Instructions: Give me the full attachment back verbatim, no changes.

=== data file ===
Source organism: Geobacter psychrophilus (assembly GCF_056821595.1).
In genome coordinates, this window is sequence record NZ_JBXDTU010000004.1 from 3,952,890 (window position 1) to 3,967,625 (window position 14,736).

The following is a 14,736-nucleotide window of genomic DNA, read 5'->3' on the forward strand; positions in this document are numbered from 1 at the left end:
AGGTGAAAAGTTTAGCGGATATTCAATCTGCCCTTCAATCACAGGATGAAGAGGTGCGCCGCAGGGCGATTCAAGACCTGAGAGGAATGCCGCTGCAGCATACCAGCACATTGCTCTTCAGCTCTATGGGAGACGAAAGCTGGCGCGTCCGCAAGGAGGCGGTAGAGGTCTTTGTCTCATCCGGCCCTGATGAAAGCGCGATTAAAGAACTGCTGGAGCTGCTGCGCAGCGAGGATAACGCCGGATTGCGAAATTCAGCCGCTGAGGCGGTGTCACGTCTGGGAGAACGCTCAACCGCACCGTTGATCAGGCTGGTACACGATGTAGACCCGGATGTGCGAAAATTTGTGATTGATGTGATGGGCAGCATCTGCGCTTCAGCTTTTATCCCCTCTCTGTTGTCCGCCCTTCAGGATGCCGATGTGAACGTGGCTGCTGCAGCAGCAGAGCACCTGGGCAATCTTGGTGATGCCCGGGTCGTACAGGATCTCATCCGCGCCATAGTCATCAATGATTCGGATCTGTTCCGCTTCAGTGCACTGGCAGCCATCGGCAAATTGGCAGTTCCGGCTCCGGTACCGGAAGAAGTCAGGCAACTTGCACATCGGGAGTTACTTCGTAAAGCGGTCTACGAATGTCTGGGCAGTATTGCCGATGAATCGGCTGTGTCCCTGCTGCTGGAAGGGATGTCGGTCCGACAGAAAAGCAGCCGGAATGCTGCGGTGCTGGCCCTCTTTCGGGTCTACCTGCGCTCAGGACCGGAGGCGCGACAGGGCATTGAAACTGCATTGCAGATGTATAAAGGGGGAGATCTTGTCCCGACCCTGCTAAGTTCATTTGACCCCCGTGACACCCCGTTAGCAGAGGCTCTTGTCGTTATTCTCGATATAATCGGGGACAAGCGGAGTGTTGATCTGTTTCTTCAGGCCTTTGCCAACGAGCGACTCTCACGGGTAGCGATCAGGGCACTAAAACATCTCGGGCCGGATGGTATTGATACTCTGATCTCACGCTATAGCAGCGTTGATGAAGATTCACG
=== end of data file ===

Source organism: Geobacter psychrophilus (assembly GCF_056821595.1).
In genome coordinates, this window is sequence record NZ_JBXDTU010000004.1 from 3,952,890 (window position 1) to 3,967,625 (window position 14,736).

The following is a 14,736-nucleotide window of genomic DNA, read 5'->3' on the forward strand; positions in this document are numbered from 1 at the left end:
AGGTGAAAAGTTTAGCGGATATTCAATCTGCCCTTCAATCACAGGATGAAGAGGTGCGCCGCAGGGCGATTCAAGACCTGAGAGGAATGCCGCTGCAGCATACCAGCACATTGCTCTTCAGCTCTATGGGAGACGAAAGCTGGCGCGTCCGCAAGGAGGCGGTAGAGGTCTTTGTCTCATCCGGCCCTGATGAAAGCGCGATTAAAGAACTGCTGGAGCTGCTGCGCAGCGAGGATAACGCCGGATTGCGAAATTCAGCCGCTGAGGCGGTGTCACGTCTGGGAGAACGCTCAACCGCACCGTTGATCAGGCTGGTACACGATGTAGACCCGGATGTGCGAAAATTTGTGATTGATGTGATGGGCAGCATCTGCGCTTCAGCTTTTATCCCCTCTCTGTTGTCCGCCCTTCAGGATGCCGATGTGAACGTGGCTGCTGCAGCAGCAGAGCACCTGGGCAATCTTGGTGATGCCCGGGTCGTACAGGATCTCATCCGCGCCATAGTCATCAATGATTCGGATCTGTTCCGCTTCAGTGCACTGGCAGCCATCGGCAAATTGGCAGTTCCGGCTCCGGTACCGGAAGAAGTCAGGCAACTTGCACATCGGGAGTTACTTCGTAAAGCGGTCTACGAATGTCTGGGCAGTATTGCCGATGAATCGGCTGTGTCCCTGCTGCTGGAAGGGATGTCGGTCCGACAGAAAAGCAGCCGGAATGCTGCGGTGCTGGCCCTCTTTCGGGTCTACCTGCGCTCAGGACCGGAGGCGCGACAGGGCATTGAAACTGCATTGCAGATGTATAAAGGGGGAGATCTTGTCCCGACCCTGCTAAGTTCATTTGACCCCCGTGACACCCCGTTAGCAGAGGCTCTTGTCGTTATTCTCGATATAATCGGGGACAAGCGGAGTGTTGATCTGTTTCTTCAGGCCTTTGCCAACGAGCGACTCTCACGGGTAGCGATCAGGGCACTAAAACATCTCGGGCCGGATGGTATTGATACTCTGATCTCACGCTATAGCAGCGTTGATGAAGATTCACG